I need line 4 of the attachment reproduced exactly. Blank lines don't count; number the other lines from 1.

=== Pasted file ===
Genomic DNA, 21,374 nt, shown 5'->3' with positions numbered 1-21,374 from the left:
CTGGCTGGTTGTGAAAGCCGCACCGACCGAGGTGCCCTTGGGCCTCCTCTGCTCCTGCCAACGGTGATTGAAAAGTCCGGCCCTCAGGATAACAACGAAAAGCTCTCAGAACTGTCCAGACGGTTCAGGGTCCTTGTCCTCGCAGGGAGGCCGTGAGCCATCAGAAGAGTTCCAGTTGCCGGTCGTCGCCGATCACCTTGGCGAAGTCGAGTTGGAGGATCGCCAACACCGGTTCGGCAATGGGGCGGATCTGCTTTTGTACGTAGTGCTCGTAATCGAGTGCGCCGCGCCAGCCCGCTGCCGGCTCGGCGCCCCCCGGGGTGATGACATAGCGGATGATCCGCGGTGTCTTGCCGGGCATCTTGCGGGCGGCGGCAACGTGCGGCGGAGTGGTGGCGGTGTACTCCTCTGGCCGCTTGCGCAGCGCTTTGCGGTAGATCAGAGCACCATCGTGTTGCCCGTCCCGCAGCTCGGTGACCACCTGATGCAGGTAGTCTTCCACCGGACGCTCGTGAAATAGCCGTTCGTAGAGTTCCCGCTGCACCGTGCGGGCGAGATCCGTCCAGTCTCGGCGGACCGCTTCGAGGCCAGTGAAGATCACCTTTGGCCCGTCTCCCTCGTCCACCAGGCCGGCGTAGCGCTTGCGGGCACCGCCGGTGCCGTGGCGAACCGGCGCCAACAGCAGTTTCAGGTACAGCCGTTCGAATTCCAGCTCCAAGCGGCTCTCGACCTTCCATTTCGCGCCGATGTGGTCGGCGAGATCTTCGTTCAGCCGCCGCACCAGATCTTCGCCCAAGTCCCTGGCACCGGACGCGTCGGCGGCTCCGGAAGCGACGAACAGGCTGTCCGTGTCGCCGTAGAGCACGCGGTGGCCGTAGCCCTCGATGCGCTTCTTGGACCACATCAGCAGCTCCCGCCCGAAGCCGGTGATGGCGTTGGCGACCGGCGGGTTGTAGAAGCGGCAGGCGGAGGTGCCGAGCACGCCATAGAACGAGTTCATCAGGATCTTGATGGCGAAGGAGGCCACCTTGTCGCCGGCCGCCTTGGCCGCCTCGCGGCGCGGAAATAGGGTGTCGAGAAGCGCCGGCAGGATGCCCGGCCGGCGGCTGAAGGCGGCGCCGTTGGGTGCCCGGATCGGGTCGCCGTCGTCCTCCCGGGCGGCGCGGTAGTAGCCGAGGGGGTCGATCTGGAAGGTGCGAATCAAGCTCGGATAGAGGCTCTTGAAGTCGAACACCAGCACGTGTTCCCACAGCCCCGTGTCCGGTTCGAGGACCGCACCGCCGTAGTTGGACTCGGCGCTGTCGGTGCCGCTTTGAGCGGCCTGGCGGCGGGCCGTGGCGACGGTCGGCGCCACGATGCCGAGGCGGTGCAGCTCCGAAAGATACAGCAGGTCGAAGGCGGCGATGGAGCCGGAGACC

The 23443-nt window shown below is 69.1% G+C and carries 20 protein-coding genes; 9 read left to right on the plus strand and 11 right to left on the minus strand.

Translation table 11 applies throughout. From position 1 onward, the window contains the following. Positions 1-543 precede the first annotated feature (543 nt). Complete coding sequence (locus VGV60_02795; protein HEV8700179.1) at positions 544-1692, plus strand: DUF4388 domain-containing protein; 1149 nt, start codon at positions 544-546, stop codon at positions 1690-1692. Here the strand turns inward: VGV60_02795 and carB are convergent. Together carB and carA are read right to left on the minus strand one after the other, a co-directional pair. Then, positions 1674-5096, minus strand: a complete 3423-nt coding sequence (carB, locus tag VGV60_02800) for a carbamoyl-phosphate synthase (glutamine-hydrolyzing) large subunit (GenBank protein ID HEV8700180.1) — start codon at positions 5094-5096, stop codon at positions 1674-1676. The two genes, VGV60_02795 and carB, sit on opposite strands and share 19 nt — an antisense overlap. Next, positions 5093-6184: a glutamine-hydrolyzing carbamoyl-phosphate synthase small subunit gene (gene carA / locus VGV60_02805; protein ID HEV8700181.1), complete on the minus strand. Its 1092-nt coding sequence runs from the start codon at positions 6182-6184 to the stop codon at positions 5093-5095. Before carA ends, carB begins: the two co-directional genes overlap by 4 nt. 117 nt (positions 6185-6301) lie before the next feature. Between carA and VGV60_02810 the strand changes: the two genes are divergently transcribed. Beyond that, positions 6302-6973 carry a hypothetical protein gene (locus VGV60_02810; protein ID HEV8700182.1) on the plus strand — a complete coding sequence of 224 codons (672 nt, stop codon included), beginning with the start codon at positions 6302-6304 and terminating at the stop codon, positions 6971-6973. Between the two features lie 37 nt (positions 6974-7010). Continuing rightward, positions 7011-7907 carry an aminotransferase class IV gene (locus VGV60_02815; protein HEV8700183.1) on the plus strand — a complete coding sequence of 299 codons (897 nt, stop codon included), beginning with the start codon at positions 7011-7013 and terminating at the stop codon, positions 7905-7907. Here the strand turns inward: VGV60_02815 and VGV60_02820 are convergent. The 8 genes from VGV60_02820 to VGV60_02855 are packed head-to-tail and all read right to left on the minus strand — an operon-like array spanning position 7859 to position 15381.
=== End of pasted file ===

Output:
Translation table 11 applies throughout. From position 1 onward, the window contains the following. Positions 1-543 precede the first annotated feature (543 nt). Complete coding sequence (locus VGV60_02795; protein HEV8700179.1) at positions 544-1692, plus strand: DUF4388 domain-containing protein; 1149 nt, start codon at positions 544-546, stop codon at positions 1690-1692. Here the strand turns inward: VGV60_02795 and carB are convergent. Together carB and carA are read right to left on the minus strand one after the other, a co-directional pair. Then, positions 1674-5096, minus strand: a complete 3423-nt coding sequence (carB, locus tag VGV60_02800) for a carbamoyl-phosphate synthase (glutamine-hydrolyzing) large subunit (GenBank protein ID HEV8700180.1) — start codon at positions 5094-5096, stop codon at positions 1674-1676. The two genes, VGV60_02795 and carB, sit on opposite strands and share 19 nt — an antisense overlap. Next, positions 5093-6184: a glutamine-hydrolyzing carbamoyl-phosphate synthase small subunit gene (gene carA / locus VGV60_02805; protein ID HEV8700181.1), complete on the minus strand. Its 1092-nt coding sequence runs from the start codon at positions 6182-6184 to the stop codon at positions 5093-5095. Before carA ends, carB begins: the two co-directional genes overlap by 4 nt. 117 nt (positions 6185-6301) lie before the next feature. Between carA and VGV60_02810 the strand changes: the two genes are divergently transcribed. Beyond that, positions 6302-6973 carry a hypothetical protein gene (locus VGV60_02810; protein ID HEV8700182.1) on the plus strand — a complete coding sequence of 224 codons (672 nt, stop codon included), beginning with the start codon at positions 6302-6304 and terminating at the stop codon, positions 6971-6973. Between the two features lie 37 nt (positions 6974-7010). Continuing rightward, positions 7011-7907 carry an aminotransferase class IV gene (locus VGV60_02815; protein HEV8700183.1) on the plus strand — a complete coding sequence of 299 codons (897 nt, stop codon included), beginning with the start codon at positions 7011-7013 and terminating at the stop codon, positions 7905-7907. Here the strand turns inward: VGV60_02815 and VGV60_02820 are convergent. The 8 genes from VGV60_02820 to VGV60_02855 are packed head-to-tail and all read right to left on the minus strand — an operon-like array spanning position 7859 to position 15381.